More generally, my question is how do you meet people who are talking about something interesting to you? (Considering that there aren't many people using Mastodon yet, I don't expect to chat with people I know.)

The web forum/subreddit model makes it considerably easier to find interesting subject-based communities. This doesn't seem to be what Mastodon was designed for, but it seems like a good idea.


My tool unmung.com/mastoview let's you peek at local and federated timelines on other instances (by default the homepage view is federated, which is less useful in a large instance)


Yeah, I've been wondering if I can write a bot that signs in to other accounts and aggregates things for a primary account.


A number of instances in the Fediverse run bots whose sole purpose is to follow "interesting" accounts that they find on other instances in order to beef up the bot's instance's Federated feed. It can be a useful tool for small instances to still see a wider view of the Fediverse without any individual user themselves following a lot of people.


I assume you can't and this is a fundamental problem of federated systems.


In Mastodon, I believe you can -- but it's more of a Twitter-dump than something as well-separated as subreddits. Each time a user follows someone from a new server, that server's "federated feed" is added to the homeserver of that user. It's not perfect, but it does mean that federated feeds do spread organically (and it does result in single-user instances spam-following everyone so that you can get a more cohesive feed).


> Each time a user follows someone from a new server, that server's "federated feed" is added to the homeserver of that user.

Wait, is this a thing? I've been using Mastodon for months and have never seen this in the UI.


The "federated timeline" tab should be what I'm describing -- though to be honest the last time I talked to any of the mastodon folks about this was more than a year ago (the semantics might have changed).


we're working on it ;)

there are a handful of proposals for doing SSO on fediverse, but it isn't super high priority since creating multiple accounts (alts) is a pretty common practice here.


> but it isn't super high priority since creating multiple accounts (alts) is a pretty common practice here.

Then you'll only end up with users that are willing to put up with that, and you will not get users that perceive this as a major inconvenience (I'm in this camp, and I suspect many, many others are too.)


As a long time Mastodon user, I've never done the alt-account thing. If I'm interested in another community... I follow a bunch of people from that community. You don't need to have an account on every server, and I never have.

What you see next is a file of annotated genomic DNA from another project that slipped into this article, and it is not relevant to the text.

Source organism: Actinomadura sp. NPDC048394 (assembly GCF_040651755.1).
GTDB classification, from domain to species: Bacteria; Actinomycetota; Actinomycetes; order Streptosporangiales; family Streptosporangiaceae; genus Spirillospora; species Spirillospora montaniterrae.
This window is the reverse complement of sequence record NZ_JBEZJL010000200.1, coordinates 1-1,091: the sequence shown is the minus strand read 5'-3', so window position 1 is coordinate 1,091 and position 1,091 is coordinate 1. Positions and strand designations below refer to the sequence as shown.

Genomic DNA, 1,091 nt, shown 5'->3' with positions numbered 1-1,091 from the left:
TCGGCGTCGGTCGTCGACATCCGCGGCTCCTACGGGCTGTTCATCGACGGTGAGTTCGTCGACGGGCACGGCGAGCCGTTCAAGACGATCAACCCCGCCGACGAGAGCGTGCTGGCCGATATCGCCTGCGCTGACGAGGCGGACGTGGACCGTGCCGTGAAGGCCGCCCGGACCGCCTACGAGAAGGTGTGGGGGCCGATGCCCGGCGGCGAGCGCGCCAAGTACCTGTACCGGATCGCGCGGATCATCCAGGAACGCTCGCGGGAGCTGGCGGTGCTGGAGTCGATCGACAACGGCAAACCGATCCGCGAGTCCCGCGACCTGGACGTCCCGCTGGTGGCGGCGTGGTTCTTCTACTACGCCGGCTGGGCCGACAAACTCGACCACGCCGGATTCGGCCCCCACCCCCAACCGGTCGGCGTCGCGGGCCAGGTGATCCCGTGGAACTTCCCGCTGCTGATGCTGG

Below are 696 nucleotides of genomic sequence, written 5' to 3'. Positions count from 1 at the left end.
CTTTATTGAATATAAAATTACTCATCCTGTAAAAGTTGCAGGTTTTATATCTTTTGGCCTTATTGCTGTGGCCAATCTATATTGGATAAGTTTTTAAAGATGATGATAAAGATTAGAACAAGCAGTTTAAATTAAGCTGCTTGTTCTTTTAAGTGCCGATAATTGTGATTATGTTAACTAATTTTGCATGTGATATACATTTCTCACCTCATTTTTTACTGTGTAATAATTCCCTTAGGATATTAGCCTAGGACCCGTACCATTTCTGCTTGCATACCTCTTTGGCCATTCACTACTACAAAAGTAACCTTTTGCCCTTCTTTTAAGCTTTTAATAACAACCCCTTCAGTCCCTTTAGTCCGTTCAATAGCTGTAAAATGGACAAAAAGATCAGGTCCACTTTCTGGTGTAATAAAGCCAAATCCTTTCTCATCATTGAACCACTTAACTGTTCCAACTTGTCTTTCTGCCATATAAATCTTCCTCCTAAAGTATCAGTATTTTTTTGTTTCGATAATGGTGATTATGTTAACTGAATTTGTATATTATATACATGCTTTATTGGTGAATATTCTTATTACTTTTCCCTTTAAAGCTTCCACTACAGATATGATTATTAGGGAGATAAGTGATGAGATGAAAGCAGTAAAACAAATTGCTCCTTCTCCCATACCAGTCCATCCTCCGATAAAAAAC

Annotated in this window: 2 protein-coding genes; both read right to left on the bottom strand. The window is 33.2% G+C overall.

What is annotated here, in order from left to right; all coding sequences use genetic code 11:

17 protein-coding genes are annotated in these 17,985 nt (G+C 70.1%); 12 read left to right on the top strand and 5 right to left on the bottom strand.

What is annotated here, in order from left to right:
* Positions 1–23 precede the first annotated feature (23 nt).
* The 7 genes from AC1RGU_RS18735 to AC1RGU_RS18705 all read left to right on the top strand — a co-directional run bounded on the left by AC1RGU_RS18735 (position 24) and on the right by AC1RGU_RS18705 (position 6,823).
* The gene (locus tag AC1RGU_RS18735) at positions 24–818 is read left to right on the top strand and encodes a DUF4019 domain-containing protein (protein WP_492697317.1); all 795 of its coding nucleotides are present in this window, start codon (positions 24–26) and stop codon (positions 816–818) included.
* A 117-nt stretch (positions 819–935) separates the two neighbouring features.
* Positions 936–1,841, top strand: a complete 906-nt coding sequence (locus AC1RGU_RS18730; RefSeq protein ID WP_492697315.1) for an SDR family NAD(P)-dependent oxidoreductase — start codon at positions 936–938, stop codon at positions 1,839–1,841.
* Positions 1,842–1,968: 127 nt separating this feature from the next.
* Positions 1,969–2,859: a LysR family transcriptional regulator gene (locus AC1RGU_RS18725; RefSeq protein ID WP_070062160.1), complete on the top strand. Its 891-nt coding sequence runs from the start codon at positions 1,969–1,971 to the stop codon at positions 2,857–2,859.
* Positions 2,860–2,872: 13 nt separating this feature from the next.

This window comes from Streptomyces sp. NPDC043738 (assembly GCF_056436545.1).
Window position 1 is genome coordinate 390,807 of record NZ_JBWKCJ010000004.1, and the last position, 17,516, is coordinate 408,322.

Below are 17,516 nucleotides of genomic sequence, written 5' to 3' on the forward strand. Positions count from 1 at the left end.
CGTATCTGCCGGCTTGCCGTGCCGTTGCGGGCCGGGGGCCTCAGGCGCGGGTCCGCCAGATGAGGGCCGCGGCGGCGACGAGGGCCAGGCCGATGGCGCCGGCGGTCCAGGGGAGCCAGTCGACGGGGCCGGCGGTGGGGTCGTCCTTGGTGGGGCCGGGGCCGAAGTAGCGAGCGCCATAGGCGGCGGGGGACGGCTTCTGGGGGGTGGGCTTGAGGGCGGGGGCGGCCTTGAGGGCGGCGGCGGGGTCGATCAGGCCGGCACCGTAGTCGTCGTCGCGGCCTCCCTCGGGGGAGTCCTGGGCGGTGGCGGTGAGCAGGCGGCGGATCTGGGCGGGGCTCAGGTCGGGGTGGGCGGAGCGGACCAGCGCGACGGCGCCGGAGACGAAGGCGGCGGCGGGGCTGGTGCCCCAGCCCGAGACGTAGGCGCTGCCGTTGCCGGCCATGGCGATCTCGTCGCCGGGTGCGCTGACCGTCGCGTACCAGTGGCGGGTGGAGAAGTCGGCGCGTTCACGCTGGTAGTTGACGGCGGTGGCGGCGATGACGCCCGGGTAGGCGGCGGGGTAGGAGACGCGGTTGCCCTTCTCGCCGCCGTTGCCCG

On the android app I use, switching between accounts is as simple UI wise as switching to different instances (or spaces or whatever the top level division is called) in Slack. In two taps I can switch between tech themed and social themed for example.

I agree some platforms make multiple accounts hard to the point where you're registering multiple free email accounts, installing multiple browsers and using incognito mode, etc.

That is not inherently the case, and can be quite the opposite when allowing users to control multiple accounts is part of the software's design.


But tying accounts to instances, and then instances to topics, is bad design. The purpose of multiple accounts from a user perspective should be for having separate identities, not separate topics of conversation.

If you're forced to create one account per instance, there's no way to do something as simple as "merge comments from two instances into a single stream", which supposedly was the selling point of federated systems like Mastodon.


I'm of the opinion that tying instances to topics is the mistake here. Since the software is mostly following the email provider model, I think it makes more sense to base instances along other lines of trust model/ownership model/hosting provider than "topics".

Obviously "topic" is the easiest way to differentiate instances today, but when was the last time you choose an email provider based on "topic" (or even domain name, for that matter)?


growth isn't a huge priority for my fediverse neighborhood/instance cluster. we welcome new people, of course, but it doesn't really matter if you sign up or not.

that said, you don't actually need multiple accounts to join conversations on other servers/topics. any account can talk to any other account on whatever server they happen to be registered on.

alts are more about identity than topics, in any case. in some cases, the topics you interact with are different, but that mostly depends on how much your want to differentiate your various identities.


I am really really don't want to sound like an troll, but didn't you folks basically invented phpbb forums?